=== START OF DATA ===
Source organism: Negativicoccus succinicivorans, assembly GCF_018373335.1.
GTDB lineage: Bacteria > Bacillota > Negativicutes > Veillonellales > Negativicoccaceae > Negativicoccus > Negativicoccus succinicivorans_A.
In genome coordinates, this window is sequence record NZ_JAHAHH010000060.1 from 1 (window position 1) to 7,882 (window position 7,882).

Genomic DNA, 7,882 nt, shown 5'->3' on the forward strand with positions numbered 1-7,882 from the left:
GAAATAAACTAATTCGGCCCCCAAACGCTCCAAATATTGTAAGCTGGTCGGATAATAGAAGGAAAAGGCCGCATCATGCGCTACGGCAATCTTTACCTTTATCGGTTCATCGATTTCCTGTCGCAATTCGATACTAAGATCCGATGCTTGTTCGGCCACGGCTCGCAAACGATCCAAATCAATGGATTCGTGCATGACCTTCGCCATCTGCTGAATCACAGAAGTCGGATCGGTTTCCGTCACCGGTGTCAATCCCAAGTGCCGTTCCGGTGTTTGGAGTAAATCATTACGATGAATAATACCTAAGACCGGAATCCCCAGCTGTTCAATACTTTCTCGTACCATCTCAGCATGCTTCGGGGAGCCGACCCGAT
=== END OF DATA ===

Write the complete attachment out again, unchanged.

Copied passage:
Source organism: Negativicoccus succinicivorans, assembly GCF_018373335.1.
GTDB lineage: Bacteria > Bacillota > Negativicutes > Veillonellales > Negativicoccaceae > Negativicoccus > Negativicoccus succinicivorans_A.
In genome coordinates, this window is sequence record NZ_JAHAHH010000060.1 from 1 (window position 1) to 7,882 (window position 7,882).

Genomic DNA, 7,882 nt, shown 5'->3' on the forward strand with positions numbered 1-7,882 from the left:
GAAATAAACTAATTCGGCCCCCAAACGCTCCAAATATTGTAAGCTGGTCGGATAATAGAAGGAAAAGGCCGCATCATGCGCTACGGCAATCTTTACCTTTATCGGTTCATCGATTTCCTGTCGCAATTCGATACTAAGATCCGATGCTTGTTCGGCCACGGCTCGCAAACGATCCAAATCAATGGATTCGTGCATGACCTTCGCCATCTGCTGAATCACAGAAGTCGGATCGGTTTCCGTCACCGGTGTCAATCCCAAGTGCCGTTCCGGTGTTTGGAGTAAATCATTACGATGAATAATACCTAAGACCGGAATCCCCAGCTGTTCAATACTTTCTCGTACCATCTCAGCATGCTTCGGGGAGCCGACCCGAT